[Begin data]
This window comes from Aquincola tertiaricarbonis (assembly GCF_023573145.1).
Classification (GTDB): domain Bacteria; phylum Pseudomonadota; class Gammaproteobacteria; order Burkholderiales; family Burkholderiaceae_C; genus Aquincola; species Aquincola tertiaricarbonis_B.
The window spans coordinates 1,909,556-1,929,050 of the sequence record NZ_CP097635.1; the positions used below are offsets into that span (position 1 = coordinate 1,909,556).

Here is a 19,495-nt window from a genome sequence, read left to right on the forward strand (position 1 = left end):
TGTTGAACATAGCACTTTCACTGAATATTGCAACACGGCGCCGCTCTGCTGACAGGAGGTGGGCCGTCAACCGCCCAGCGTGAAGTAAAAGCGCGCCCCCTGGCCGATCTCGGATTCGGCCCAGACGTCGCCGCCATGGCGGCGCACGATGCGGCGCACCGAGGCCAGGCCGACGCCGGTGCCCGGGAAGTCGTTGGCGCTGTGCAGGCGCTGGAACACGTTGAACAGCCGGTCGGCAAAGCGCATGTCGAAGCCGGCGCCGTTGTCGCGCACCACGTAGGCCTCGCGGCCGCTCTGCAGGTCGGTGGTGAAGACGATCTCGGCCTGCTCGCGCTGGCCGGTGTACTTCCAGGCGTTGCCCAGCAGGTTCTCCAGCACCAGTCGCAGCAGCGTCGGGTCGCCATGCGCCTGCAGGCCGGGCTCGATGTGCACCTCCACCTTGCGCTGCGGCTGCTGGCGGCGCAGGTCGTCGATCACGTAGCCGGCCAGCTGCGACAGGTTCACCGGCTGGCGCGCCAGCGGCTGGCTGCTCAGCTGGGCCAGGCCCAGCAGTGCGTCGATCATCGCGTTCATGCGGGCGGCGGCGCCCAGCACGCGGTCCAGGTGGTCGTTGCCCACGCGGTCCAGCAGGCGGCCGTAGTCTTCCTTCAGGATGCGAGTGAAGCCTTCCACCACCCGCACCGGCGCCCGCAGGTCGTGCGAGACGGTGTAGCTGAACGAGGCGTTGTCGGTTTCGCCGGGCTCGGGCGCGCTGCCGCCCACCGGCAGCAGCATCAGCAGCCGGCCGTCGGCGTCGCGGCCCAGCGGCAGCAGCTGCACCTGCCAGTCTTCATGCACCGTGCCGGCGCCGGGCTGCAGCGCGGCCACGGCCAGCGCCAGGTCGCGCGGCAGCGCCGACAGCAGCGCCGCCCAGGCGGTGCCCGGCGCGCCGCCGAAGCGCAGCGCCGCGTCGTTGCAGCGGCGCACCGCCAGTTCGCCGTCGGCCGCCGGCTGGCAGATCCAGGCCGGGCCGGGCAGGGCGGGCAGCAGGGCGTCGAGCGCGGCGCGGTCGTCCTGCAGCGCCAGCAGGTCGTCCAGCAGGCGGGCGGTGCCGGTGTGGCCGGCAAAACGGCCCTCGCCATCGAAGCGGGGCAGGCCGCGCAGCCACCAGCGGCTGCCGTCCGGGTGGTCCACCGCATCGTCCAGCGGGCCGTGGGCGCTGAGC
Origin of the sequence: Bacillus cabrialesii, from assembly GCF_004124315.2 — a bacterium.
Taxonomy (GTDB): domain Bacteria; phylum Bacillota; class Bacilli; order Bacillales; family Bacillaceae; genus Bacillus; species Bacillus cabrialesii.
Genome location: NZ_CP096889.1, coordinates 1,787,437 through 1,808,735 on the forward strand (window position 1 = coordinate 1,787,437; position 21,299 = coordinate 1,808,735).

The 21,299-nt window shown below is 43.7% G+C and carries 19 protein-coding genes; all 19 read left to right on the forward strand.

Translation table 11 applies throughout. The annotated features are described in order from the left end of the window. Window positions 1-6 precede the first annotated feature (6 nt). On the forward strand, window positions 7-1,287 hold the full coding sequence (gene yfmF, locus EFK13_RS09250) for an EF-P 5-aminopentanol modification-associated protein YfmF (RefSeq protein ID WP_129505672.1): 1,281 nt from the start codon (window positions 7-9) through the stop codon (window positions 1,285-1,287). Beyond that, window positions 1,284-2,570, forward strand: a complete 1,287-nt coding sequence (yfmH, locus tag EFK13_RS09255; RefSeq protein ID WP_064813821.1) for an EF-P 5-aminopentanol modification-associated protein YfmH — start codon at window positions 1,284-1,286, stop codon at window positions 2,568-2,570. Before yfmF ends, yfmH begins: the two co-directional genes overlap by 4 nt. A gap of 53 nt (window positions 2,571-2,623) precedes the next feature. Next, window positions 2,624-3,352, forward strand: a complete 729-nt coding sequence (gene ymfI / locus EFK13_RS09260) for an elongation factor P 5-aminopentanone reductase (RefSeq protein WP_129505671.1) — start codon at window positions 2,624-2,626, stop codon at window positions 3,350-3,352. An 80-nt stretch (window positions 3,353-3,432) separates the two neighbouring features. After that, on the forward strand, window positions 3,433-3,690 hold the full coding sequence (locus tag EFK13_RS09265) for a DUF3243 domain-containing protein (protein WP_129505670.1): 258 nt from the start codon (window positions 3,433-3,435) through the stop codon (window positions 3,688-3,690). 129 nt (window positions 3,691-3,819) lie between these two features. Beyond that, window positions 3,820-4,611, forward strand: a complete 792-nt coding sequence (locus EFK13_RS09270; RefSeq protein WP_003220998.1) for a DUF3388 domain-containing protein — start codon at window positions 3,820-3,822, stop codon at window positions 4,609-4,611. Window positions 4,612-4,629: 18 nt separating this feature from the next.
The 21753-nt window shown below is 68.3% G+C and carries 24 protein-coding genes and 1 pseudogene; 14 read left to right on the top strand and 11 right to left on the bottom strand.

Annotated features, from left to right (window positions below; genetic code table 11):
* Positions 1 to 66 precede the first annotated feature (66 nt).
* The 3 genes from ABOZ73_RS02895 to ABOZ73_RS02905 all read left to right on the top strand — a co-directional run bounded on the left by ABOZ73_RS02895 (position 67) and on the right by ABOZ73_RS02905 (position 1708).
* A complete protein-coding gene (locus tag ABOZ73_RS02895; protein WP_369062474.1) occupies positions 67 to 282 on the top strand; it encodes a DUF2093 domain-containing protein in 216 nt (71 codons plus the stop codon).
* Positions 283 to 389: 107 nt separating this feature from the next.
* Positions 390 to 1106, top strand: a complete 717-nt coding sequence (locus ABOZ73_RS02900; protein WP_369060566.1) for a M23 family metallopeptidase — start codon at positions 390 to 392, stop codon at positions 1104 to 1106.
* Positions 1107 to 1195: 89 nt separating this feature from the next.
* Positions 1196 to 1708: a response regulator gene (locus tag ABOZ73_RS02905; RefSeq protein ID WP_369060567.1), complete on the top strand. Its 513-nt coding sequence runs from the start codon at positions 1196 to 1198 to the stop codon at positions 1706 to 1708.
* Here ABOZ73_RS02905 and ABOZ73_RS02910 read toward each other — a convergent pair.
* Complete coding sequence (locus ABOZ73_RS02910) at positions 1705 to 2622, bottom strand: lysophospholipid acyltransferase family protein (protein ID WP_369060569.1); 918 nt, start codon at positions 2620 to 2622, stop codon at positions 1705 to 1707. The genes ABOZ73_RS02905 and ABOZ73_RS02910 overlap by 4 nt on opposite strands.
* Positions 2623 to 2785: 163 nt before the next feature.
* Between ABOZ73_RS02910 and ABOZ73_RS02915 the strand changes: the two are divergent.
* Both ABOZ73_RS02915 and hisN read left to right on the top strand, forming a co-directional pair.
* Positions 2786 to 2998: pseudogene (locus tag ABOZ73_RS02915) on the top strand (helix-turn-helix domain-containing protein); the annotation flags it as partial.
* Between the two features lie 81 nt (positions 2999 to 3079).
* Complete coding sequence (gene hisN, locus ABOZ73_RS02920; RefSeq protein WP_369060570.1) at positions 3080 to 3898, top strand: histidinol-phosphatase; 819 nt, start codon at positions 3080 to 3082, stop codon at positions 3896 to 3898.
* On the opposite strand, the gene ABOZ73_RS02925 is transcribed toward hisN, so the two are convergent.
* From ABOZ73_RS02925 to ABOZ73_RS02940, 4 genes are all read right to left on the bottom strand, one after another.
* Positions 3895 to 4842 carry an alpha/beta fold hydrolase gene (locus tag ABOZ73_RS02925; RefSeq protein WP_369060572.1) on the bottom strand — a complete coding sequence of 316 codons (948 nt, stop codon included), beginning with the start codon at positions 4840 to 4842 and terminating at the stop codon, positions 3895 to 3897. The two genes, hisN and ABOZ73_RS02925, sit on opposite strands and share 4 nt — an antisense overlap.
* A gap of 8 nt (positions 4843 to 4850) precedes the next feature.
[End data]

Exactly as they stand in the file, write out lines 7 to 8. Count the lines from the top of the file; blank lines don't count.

Taxonomy (GTDB): domain Bacteria; phylum Bacillota; class Bacilli; order Bacillales; family Bacillaceae; genus Bacillus; species Bacillus cabrialesii.
Genome location: NZ_CP096889.1, coordinates 1,787,437 through 1,808,735 on the forward strand (window position 1 = coordinate 1,787,437; position 21,299 = coordinate 1,808,735).